Federal program funds Facebook experiences, music performances by seniors and the young and a shared social story-telling event with immigrants.
It’s always a joy to see older people out and active in their community. With their life experience and the wisdom that experience brings, they have much to teach their neighbours and fellow citizens. That’s why I’m pleased to report the New Horizons for Seniors program is again offering funds for projects led and inspired by this older generation of citizens.
The program has five main tasks:
• To promote volunteerism among seniors and other generations,
• To engage seniors in the community, through the work of mentoring younger Canadians,
• To expand public awareness of the difficulties seniors face, including elder abuse,
• To supporting social participation, and
• To provide monetary assistance to new and ongoing community projects.
This past year, the program has had great success in each of these areas. I was delighted to hear about some of the volunteering opportunities inviting seniors to use their skills to aid other people in the community.
The Day Hospice Outreach program that received funding through the New Horizons for Seniors program brought experienced seniors into the community to provide hospital patients with a home-like setting where they could go for a day of relaxation, support and companionship. These people were glad to donate their time to create hospitality for those needing care.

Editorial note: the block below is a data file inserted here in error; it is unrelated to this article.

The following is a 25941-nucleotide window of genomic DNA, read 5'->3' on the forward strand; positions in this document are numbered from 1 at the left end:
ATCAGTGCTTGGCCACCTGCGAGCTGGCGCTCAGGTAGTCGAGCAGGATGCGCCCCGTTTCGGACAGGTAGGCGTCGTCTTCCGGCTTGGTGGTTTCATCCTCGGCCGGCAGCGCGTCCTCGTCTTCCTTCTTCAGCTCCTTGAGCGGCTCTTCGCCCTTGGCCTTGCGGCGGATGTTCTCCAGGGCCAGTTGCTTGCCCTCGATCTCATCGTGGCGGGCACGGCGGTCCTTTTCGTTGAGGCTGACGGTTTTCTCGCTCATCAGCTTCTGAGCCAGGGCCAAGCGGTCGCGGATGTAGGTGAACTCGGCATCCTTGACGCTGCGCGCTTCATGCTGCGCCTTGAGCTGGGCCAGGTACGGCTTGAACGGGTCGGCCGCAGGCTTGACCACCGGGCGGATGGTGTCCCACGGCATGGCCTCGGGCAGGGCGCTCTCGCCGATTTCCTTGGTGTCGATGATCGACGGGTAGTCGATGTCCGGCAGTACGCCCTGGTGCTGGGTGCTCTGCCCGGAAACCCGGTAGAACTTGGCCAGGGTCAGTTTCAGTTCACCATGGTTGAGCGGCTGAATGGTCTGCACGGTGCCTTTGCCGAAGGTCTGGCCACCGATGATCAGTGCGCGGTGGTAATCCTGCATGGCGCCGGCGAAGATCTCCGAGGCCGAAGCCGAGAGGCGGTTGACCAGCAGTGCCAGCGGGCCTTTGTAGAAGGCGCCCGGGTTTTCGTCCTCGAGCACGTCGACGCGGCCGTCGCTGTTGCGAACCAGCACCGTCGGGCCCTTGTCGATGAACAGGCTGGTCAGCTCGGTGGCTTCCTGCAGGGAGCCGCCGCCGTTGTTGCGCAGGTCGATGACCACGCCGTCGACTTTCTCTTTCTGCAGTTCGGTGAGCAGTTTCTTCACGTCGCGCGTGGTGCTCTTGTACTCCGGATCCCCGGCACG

New Horizons funding was also used to connect local and immigrant seniors. Language, cultural, and social barriers were broken when these seniors came together to share stories and common experiences and to build friendships in a project aimed at alleviating the feelings of isolation that recent immigrants can endure.
Program funds also supported many seniors in developing new skills. One such initiative put computers in the hands of older people, with instructors guiding them on accessing information through the Internet. It gave these people a familiarity with this long-elusive technology and a new feeling of achievement to use Facebook to connect with their loved ones online.
Another wonderful project brought community seniors together to celebrate and create music with local young people. Seniors and the young together shared the thrill of participating in a performance group. Some seniors had skills to share with the group; others were there to learn. Everyone involved was glad to provide their neighbours with a new listening experience.
All these activities take on the noble task of breaking down age barriers and improving the quality of life for the community.
I wait with excitement to see what new programs and activities will arise this year thanks to the fresh opportunities being opened up by the program. Application deadline for community-based projects is June 29, 2012. For more information about the call for proposals, please visit hrsdc.gc.ca/seniors.
Joyce Bateman is federal MP for South Winnipeg.